Mobile operators spend a lot of money at spectrum auctions. That’s been the case for many years.
It’s no surprise that they’re not happy about this. They frequently complain about governments and regulators demanding too high a price when selling the airwaves. They say this reduces the funds available for investment. It also holds back the quality, speed and reach of mobile broadband.
Being forced to pay these huge amounts upfront makes life even more difficult. And on this issue, in Europe at least, the licensing authorities seem to be listening. Increasingly, operators are being allowed to pay for their spectrum licences in instalments.
Half of the 5G pioneer band auctions recently held in Europe have allowed payments to be made in instalments rather than upfront (see the table below for a few examples or click here for the detailed breakdown).
Getting hold of spectrum licences in Europe is becoming a case of buy now, pay later.
The logic is that spreading licence payments across several years enables operators to manage their cash flow and other investments better. This makes it easier for them to invest in infrastructure and affordable services.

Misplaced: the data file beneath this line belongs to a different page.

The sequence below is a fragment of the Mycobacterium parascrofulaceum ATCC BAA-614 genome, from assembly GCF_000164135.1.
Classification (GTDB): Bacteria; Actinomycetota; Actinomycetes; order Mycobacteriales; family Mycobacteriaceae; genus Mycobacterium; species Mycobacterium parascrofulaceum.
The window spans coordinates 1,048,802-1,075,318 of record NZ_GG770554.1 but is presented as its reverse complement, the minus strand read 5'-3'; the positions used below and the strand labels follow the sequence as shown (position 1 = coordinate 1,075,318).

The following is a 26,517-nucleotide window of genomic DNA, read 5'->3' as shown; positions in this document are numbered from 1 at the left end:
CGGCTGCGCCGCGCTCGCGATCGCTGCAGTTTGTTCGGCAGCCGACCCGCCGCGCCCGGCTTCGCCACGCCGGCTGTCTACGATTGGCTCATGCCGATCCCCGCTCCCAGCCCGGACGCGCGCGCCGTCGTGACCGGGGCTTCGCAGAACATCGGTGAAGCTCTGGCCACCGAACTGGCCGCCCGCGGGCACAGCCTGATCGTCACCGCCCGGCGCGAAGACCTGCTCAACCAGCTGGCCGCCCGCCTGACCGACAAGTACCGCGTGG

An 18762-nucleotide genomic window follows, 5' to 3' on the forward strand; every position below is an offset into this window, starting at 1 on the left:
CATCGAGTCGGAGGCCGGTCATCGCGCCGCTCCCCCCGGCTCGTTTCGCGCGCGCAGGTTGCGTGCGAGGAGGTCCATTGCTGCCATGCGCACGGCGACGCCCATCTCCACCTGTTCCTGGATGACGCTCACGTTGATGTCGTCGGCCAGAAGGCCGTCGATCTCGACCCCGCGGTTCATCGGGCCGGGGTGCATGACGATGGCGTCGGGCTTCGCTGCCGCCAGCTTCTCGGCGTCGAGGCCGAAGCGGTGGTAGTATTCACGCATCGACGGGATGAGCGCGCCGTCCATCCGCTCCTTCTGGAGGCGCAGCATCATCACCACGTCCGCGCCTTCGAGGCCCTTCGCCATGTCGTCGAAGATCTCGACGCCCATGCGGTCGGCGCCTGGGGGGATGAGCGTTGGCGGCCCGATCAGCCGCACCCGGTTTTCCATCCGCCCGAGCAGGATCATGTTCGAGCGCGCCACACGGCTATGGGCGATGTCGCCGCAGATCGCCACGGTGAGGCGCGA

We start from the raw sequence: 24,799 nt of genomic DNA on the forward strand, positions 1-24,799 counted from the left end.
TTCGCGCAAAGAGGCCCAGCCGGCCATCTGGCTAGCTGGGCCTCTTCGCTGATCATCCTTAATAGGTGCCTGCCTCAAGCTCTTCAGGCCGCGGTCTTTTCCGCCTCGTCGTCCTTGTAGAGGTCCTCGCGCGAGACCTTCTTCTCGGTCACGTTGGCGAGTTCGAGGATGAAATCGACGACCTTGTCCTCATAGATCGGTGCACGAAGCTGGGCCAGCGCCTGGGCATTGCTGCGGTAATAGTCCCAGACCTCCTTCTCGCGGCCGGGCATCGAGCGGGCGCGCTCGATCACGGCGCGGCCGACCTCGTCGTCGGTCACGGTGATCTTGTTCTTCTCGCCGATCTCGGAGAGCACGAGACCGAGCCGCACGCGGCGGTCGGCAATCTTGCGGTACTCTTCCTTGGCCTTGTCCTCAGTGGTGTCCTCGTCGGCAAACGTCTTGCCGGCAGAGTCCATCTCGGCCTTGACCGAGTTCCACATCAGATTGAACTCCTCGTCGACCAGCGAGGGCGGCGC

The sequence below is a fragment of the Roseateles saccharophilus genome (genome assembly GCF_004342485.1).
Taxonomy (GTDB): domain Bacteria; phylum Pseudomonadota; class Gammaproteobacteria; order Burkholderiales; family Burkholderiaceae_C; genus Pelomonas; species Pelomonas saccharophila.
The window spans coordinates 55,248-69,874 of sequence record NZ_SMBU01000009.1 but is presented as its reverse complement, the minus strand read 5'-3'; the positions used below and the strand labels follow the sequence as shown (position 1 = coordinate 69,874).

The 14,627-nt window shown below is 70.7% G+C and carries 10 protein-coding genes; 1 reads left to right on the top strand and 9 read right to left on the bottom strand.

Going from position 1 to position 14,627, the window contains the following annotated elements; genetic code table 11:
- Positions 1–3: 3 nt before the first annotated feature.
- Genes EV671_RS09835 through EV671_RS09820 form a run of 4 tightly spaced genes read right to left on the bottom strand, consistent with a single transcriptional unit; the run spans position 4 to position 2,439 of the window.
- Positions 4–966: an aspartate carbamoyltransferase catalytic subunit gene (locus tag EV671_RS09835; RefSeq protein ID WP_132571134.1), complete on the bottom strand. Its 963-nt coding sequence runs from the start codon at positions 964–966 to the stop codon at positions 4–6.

A Research Note on this phenomenon has just been added to our Spectrum Research Service. Subscribers to the Service can read it here.
What follows is my personal view and does not represent the views of my employer or the government. The issue I see with the single payment vs instalment payments argument is that it often overlooks the dynamics of corporate financing. When a licensee makes a single payment, they don’t usually pay it from their company reserves to the regulator. They usually borrow it from a bank and repay it over whatever terms the bank is willing to provide, but 10-15 years wouldn’t be unusual. They pay an interest rate depending on their credit rating, amount of finance, etc.
If a licensee makes instalment payments, they pay them to the regulator in similar instalments over a similar term. Therefore, the government takes on the role that the bank plays in the single payment scenario, although perhaps at a lower interest rate. Why should the government provide banking services if there is a competitive financial market? The government also takes on the risk of the licensee defaulting on their payment. Governments have to offer the same payment terms to every licensee and can’t discriminate, unlike a bank which can adjust its commercial terms according to the borrower’s credit rating and risk profile. In summary, the financial markets are much better placed to provide finance than governments.